The Ruffian on the Stair
Reviewed – 31st January 2019
“Orton’s words are still able to provoke the same levels of intrigue, laughter, and sympathy today that they did fifty years ago”
The Ruffian on the Stair gave notorious playwright, author, and library book defacer Joe Orton his first success. Today, it is rarely performed and somewhat obscured by his later work. And, whilst the play may be very much of its time, The Hope Theatre’s new production shows that his unique style of black comedy is as funny today as it was fifty years ago.
Mike (Gary Webster) was a promising young boxer – but what he does now is shrouded in mystery. All we know is that it involves a van and the attendance of meetings that will help him get “jobs”. His wife, Joyce (Lucy Benjamin), is a former prostitute who spends all day at home in the couple’s London flat. Their solitary existence is disrupted by the sudden arrival of Wilson (Adam Buchanan), a young man whose quest to rent a room devolves into a sinister plot to undermine their safety and exact a bizarre kind of revenge.
None of this sounds especially funny. But Orton’s singular style allows him to conjure a vaguely absurd version of real life that is both comic and tragic. For the most part, director Paul Clayton is able to draw out the many layers of irony to great effect. There are occasional moments where this feels heavy-handed, but it doesn’t seriously impact our investment in the story. It helps that the set (designed by Rachael Ryan) has an intimate, claustrophobic feel, with some audience members practically sitting in Mike and Joyce’s kitchen. Such close proximity keeps us engaged even when the pace slows down.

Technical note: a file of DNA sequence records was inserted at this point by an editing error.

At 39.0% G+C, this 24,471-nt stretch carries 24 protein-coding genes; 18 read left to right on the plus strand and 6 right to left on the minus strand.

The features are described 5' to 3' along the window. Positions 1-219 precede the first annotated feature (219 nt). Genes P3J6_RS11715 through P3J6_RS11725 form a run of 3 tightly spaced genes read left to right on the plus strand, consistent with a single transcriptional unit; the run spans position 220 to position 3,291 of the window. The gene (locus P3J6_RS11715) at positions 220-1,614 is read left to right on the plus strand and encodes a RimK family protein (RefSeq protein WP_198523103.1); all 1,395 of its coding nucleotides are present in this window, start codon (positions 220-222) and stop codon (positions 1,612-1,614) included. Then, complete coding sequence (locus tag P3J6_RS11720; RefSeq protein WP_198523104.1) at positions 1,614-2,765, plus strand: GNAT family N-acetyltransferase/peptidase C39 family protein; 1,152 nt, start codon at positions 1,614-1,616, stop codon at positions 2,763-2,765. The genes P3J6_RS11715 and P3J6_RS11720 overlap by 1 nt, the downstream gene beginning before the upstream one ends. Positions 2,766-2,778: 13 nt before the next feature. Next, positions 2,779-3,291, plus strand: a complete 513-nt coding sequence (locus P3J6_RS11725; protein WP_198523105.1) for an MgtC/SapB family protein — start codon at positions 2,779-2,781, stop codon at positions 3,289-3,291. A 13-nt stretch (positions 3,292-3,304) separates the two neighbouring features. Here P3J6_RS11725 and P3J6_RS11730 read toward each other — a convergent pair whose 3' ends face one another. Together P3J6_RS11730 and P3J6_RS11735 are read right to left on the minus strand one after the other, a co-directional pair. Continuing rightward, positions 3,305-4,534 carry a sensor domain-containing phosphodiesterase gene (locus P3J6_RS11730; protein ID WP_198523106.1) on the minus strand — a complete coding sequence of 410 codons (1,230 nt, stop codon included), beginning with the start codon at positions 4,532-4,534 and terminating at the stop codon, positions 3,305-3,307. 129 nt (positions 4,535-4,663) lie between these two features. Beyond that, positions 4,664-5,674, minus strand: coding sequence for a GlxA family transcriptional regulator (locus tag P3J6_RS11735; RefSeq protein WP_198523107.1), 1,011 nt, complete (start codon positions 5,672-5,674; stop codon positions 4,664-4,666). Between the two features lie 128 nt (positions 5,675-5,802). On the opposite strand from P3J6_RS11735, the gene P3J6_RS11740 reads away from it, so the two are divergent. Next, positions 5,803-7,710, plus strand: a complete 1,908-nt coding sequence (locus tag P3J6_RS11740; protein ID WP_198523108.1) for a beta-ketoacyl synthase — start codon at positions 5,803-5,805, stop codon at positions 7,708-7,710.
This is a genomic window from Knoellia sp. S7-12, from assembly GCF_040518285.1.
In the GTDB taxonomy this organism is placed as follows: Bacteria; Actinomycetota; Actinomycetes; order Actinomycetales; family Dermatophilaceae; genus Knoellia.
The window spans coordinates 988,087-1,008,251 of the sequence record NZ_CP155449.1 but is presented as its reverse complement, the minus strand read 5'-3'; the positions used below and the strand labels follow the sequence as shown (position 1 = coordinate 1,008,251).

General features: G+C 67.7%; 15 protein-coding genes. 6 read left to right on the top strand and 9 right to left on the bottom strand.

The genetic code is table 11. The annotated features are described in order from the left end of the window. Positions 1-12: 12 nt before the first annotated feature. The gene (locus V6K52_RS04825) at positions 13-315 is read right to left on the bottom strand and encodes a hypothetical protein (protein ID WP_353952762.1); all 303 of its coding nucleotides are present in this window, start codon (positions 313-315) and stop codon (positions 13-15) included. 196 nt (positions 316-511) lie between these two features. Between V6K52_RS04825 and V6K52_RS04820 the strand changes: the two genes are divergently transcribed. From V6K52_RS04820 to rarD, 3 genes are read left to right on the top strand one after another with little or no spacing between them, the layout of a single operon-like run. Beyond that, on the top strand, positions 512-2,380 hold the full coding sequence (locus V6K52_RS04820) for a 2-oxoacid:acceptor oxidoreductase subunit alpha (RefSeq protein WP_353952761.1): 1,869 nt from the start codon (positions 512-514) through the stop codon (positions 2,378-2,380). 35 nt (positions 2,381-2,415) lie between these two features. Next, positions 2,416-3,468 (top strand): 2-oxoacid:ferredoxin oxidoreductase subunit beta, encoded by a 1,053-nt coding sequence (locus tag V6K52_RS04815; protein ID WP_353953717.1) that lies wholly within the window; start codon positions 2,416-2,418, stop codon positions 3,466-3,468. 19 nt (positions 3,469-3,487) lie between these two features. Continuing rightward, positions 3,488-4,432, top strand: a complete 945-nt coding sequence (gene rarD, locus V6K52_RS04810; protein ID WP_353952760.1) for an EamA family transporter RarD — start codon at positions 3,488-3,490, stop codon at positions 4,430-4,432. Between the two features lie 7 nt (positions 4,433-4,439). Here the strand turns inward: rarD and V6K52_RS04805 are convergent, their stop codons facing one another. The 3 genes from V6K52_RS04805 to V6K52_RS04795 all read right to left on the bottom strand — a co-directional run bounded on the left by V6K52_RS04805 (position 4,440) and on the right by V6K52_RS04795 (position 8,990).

The three actors create multidimensional, sympathetic characters. Lucy Benjamin’s Joyce is both comically naïve and desperately afraid. Her excitement at the fact that her husband is meeting someone in an ‘exciting place’ like a toilet at King’s Cross station is balanced by her frustration at his refusal to acknowledge her anxiety. Gary Webster brings depth to thuggish Mike, balancing his cold-heartedness with a distinct sense of vulnerability. Webster and Benjamin have great chemistry: their performances suggest a couple whose love for each other has been corrupted by fear. Of the three, Adam Buchanan’s performance as Wilson is the most striking. He has the perfect mix of deceptive innocence and mild antagonism, and is able to switch from deadpan irony to sinister psychosis in seconds.
Whilst it is unlikely that The Ruffian on the Stair will ever be as popular as Loot or What the Butler Saw, The Hope Theatre’s production proves its worth as a piece of theatre. Orton’s words are still able to provoke the same levels of intrigue, laughter, and sympathy today that they did fifty years ago.
Reviewed by Harriet Corke
Photography by Anthony Orme
The Ruffian on the Stair
Hope Theatre until 16th February
Last ten shows reviewed at this venue:
Reviewed – 11th December 2018
“This production is funny and touching, with a delightful simplicity”